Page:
In the arrest report, the officer said he knew the driver, Jana Janean Closs, had been arrested on drug charges in February and had just “departed from a suspected drug house.”

A search of the car yielded the 14 Social Security cards, driver’s licenses from New Mexico, Oklahoma and Louisiana as well as a Cheyenne River Sioux Tribe ID, a New Mexico birth certificate and a Texas ID, authorities said.

Jail staff later found almost 4 grams of methamphetamine in Closs’ sock during the booking process and required additional officers to pry the baggies from her hands, according to court documents.

Closs was charged with fraudulent possession of identifying information, a second-degree felony punishable by up to 20 years in prison, as well as possession of methamphetamine, prohibited substances in a correctional facility and tampering with evidence, each of which is a third-degree felony punishable by up to 10 years in prison.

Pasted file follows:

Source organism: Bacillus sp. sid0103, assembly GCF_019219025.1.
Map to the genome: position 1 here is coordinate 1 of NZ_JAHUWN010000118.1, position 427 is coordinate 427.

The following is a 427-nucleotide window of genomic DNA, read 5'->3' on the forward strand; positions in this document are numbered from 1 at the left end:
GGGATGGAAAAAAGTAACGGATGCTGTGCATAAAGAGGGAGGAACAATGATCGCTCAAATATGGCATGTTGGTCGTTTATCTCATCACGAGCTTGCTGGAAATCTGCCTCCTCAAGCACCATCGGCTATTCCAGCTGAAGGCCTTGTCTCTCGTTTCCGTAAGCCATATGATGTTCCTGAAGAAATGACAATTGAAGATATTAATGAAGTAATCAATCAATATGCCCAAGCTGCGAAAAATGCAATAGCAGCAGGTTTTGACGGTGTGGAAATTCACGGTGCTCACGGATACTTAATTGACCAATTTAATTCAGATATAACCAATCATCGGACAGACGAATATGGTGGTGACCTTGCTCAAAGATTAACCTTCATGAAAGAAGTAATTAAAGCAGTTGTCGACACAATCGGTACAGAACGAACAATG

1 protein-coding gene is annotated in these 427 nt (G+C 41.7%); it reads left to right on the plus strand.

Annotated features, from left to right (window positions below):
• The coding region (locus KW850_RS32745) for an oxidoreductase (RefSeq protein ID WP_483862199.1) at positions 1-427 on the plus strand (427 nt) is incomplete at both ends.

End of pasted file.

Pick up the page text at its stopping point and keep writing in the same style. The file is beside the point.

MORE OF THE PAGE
She remained behind bars Friday in lieu of $90,000 bail.





Meth and mailboxes. Drug addicts are targeting them to get quick cash. In Austin, crooks are currently at work in the 78749 zip code.

Fixing broken mailboxes isn’t how Fred Romero normally spends his days. But, a string of burglaries in south Austin has Fred undoing the damage caused by suspected meth addicts.


“They’re looking for cash to buy their drugs,” said U.S. Postal Inspector Michael Sullivan.

To get it they come at the lightweight aluminum doors on some older mailboxes with a crowbar.

“The actual break-ins are probably three to five a week,” said Sullivan.

Bill Ford just had his mailbox cleaned out.